Monterey County Writers

Monterey County has inspired writers for years. John Steinbeck is probably the most famous native son, but poet Robinson Jeffers built a home in Carmel, and Henry Miller lived in Big Sur. Ed Ricketts wrote his classic treatise Between Pacific Tides after studying the shoreline creatures along Monterey's coast. Even Treasure Island author Robert Louis Stevenson spent some time here.

Edward F. Ricketts

While Ed Ricketts is known to many readers solely as the model for "Doc" in Steinbeck's Cannery Row, he was an author as well as a revolutionary marine biologist. His great study of coastal creatures and plants, Between Pacific Tides, presented the concept of marine ecology decades before it became common; it is still required reading in many biology courses. His modest laboratory still stands on Cannery Row, unmarked on the outside, unchanged in many ways on the inside (it's the little gray building almost next door to the Aquarium, and it's rarely open to the public). At Drake and Wave streets, a bronze memorial honors him, close to the spot where he was killed in a train accident in the 1940s. Each day, Doc's anonymous admirers place flowers in the hands of the statue.

John Steinbeck

Pulitzer and Nobel Prize-winning author John Steinbeck was born and raised in Salinas. His novels East of Eden and Cannery Row are among the stories that depict Monterey County.

The National Steinbeck Center Museum in Salinas is a tribute to the life and work of Steinbeck. The interactive museum brings his stories to life, and gives visitors a full sensory experience as they walk in the author's footsteps. Recently the museum expanded, adding a wing dedicated to the history of the agricultural industry in the Salinas Valley. It is now a perfect marriage of John Steinbeck's writing and the history of the Salinas Valley's "green gold."

A few blocks away, volunteer docents at The Steinbeck House serve up gracious prix fixe luncheons daily at the author's boyhood home. Reservations are required for lunch, but browsing the gift shop is free.

You'll find a bronze bust of John Steinbeck in Cannery Row's Steinbeck Plaza, at Cannery Row and Prescott Avenue in Monterey. Live music is often played at this historic site that once bustled with sardine factory workers, and became the setting for one of John Steinbeck's most colorful novels, Cannery Row. The nearby Spirit of Steinbeck Monterey Wax Museum recreates scenes from California's past, including scenes from Steinbeck's novels. Open 9am-9pm daily.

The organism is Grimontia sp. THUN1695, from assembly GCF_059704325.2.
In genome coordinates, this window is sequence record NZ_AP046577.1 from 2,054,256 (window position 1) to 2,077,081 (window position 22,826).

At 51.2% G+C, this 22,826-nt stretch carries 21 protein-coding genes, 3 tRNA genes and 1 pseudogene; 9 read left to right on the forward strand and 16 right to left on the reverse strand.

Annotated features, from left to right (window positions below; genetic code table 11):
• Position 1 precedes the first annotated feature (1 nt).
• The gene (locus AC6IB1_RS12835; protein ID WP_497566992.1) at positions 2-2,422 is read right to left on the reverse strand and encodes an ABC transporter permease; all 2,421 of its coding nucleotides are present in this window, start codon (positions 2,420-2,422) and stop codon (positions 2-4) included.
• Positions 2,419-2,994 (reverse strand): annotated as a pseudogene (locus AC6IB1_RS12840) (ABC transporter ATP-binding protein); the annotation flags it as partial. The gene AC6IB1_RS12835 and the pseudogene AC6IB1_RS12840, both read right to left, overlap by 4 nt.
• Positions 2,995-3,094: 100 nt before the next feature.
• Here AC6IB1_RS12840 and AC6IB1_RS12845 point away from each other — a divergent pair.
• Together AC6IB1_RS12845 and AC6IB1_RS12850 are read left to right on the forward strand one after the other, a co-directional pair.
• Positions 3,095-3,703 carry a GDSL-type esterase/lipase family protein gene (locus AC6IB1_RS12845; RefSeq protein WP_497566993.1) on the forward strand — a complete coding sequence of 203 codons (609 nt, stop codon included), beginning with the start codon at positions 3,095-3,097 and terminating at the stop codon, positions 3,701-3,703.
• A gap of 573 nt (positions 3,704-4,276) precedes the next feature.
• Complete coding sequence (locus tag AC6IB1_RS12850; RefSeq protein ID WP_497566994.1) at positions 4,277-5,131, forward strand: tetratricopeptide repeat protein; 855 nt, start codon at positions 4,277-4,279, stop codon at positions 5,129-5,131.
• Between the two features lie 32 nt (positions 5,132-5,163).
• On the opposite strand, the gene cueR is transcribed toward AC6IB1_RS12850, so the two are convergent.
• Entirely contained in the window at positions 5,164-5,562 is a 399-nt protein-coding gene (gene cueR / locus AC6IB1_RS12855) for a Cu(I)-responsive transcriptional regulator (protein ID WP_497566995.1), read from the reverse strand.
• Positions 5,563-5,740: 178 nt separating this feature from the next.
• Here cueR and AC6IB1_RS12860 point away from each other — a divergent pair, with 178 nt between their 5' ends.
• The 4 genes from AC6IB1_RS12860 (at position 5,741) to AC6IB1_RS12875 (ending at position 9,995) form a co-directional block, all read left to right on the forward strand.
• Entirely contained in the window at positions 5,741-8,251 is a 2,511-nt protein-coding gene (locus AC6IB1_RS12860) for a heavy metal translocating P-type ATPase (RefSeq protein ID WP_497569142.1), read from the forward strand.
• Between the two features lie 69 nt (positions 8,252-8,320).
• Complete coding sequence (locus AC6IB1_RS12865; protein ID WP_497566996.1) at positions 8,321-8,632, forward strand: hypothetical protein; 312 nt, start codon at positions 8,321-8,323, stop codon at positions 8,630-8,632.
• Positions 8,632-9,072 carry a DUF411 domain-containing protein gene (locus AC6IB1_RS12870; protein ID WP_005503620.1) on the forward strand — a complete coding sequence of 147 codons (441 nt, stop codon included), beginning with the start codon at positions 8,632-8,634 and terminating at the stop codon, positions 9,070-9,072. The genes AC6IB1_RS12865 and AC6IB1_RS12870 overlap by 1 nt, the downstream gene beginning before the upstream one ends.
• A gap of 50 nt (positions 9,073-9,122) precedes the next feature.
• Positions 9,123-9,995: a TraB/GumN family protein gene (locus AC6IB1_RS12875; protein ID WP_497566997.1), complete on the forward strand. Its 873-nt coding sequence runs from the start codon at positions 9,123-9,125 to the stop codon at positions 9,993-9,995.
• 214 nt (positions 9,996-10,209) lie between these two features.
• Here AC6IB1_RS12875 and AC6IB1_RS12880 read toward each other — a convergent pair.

Robert Louis Stevenson

Robert Louis Stevenson followed his heart to Monterey in August 1879, in pursuit of Fanny Osbourne. (They later married in San Francisco.) Stevenson visited various sites in Monterey, writing about them in his essay "The Old Pacific Capital." Literary detectives surmise that Point Lobos may have been the setting of Treasure Island. He lived for awhile in a boarding house once called French's Hotel; it's now known as the Robert Louis Stevenson House, part of the Path of History Tour. The oldest part of the house dates from the 1830s. Most of the rooms are currently closed for renovations, but a collection of memorabilia is on display on the ground floor. Walk in the footsteps of Robert Louis Stevenson with a guided tour with California Legacy Tours

Robinson Jeffers

Robinson Jeffers and his wife, Una, purchased land on Carmel Point after their twin sons were born. Built from granite boulders, the fascinating Tor House and Hawk Tower sheltered Jeffers as he composed some of his finest poems. Jeffers appeared on the cover of Life in 1932, after the sturdy cottage had already hosted many celebrities in its cozy interior. It's now a National Historic Landmark. Docent-led tours begin hourly Fridays and Saturdays, 10am-3pm; groups are limited to six people (no children under 12, and no photography).

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